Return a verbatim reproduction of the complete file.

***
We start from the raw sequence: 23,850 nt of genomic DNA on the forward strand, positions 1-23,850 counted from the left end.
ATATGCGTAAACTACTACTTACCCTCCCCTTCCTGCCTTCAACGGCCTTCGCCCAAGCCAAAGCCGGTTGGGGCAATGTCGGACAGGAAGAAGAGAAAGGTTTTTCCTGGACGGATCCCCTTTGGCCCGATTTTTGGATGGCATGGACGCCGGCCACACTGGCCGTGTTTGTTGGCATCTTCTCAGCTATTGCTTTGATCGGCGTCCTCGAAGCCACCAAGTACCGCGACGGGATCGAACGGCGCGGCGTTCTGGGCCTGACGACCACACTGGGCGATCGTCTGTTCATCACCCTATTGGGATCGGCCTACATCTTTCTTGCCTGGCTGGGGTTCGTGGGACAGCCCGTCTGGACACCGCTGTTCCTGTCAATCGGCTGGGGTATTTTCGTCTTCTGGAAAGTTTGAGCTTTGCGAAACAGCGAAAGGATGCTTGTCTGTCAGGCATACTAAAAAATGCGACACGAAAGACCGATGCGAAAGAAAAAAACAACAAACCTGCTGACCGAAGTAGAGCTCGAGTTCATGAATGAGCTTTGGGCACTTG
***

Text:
We start from the raw sequence: 23,850 nt of genomic DNA on the forward strand, positions 1-23,850 counted from the left end.
ATATGCGTAAACTACTACTTACCCTCCCCTTCCTGCCTTCAACGGCCTTCGCCCAAGCCAAAGCCGGTTGGGGCAATGTCGGACAGGAAGAAGAGAAAGGTTTTTCCTGGACGGATCCCCTTTGGCCCGATTTTTGGATGGCATGGACGCCGGCCACACTGGCCGTGTTTGTTGGCATCTTCTCAGCTATTGCTTTGATCGGCGTCCTCGAAGCCACCAAGTACCGCGACGGGATCGAACGGCGCGGCGTTCTGGGCCTGACGACCACACTGGGCGATCGTCTGTTCATCACCCTATTGGGATCGGCCTACATCTTTCTTGCCTGGCTGGGGTTCGTGGGACAGCCCGTCTGGACACCGCTGTTCCTGTCAATCGGCTGGGGTATTTTCGTCTTCTGGAAAGTTTGAGCTTTGCGAAACAGCGAAAGGATGCTTGTCTGTCAGGCATACTAAAAAATGCGACACGAAAGACCGATGCGAAAGAAAAAAACAACAAACCTGCTGACCGAAGTAGAGCTCGAGTTCATGAATGAGCTTTGGGCACTTG